I often give thanks in my thoughts to the planners of Oak Ridge, who unlike many developers today, insisted more than 40 years ago that as many trees as possible be left standing. A cemesto house wedged catty-cornered between two massive oaks, with no more than three feet to spare on either side, is not uncommon. Above all, it is the preservation of the oaks and maples that gives the sidewalks their sun-dappled quality, which brings to mind Gerard Manley Hopkins's ``Glory be to God for dappled things.''

Georgia Avenue is an unpretentious street -- not one of fine, large houses or other signs of material wealth or conspicuous consumption. Nor do the people who dwell in these houses in any way resemble those in New Yorker ads. They are more like the people celebrated by Thornton Wilder in ``Our Town,'' or E. E. Cummings's ``pretty how town (with up so floating many bells down)'' where ``anyone lived.'' The quality, the mystique, of Georgia Avenue is a comfortable dailiness -- people bringing in groceries, watering lawns, raking leaves, chatting across a fence, hanging clothes on the line, or walking their dogs.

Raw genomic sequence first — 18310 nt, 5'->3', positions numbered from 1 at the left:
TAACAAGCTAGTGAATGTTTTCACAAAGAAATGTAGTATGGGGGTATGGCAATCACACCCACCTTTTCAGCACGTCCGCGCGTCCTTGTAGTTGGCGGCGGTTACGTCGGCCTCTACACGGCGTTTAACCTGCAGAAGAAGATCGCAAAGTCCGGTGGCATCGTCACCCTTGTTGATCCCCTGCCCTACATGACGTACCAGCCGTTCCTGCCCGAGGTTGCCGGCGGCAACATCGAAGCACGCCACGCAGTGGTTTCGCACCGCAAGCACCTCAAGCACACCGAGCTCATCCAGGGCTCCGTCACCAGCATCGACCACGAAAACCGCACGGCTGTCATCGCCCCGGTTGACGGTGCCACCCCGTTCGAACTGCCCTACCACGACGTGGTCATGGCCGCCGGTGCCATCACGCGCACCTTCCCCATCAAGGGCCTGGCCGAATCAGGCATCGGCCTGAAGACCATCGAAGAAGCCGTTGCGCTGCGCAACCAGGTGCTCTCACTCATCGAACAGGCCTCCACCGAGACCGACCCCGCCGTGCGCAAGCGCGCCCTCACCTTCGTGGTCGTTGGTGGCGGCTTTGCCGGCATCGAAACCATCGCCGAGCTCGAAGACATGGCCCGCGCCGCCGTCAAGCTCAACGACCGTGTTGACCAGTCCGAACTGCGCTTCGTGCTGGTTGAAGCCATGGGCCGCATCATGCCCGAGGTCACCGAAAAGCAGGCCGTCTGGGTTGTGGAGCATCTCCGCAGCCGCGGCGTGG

Touches of individuality distinguish the look-alike cemestos, erected hurriedly during the war years to house the makers of the atom bomb. In addition to a variety of siding, shutters, and extensions that make each house distinctly itself, you can see an avocado plant on a porch; two window boxes with bright red geraniums; four bird feeders in a dogwood tree that appear each fall and disappear each summer; a row of hard-to-grow rhododendron bushes; two rural mailboxes, end to end, with the top off one, which is planted with bright orange and yellow flowers; morning glories climbing up a fence.

More permanent touches include the small black metal eagles at regular intervals along the eaves of one house and a large mother eagle on the front. For months I thought they were purely decorative until an article in the Oak Ridger, one of its delightful human interest stories, informed me that they were functional as well, designed to hold back the snow and keep it from falling -- at least, this was their purpose in New England, where enough snow falls to catch. The article went on to say that the owners of the house had collected the eagles from antique stores over a series of visits to New England.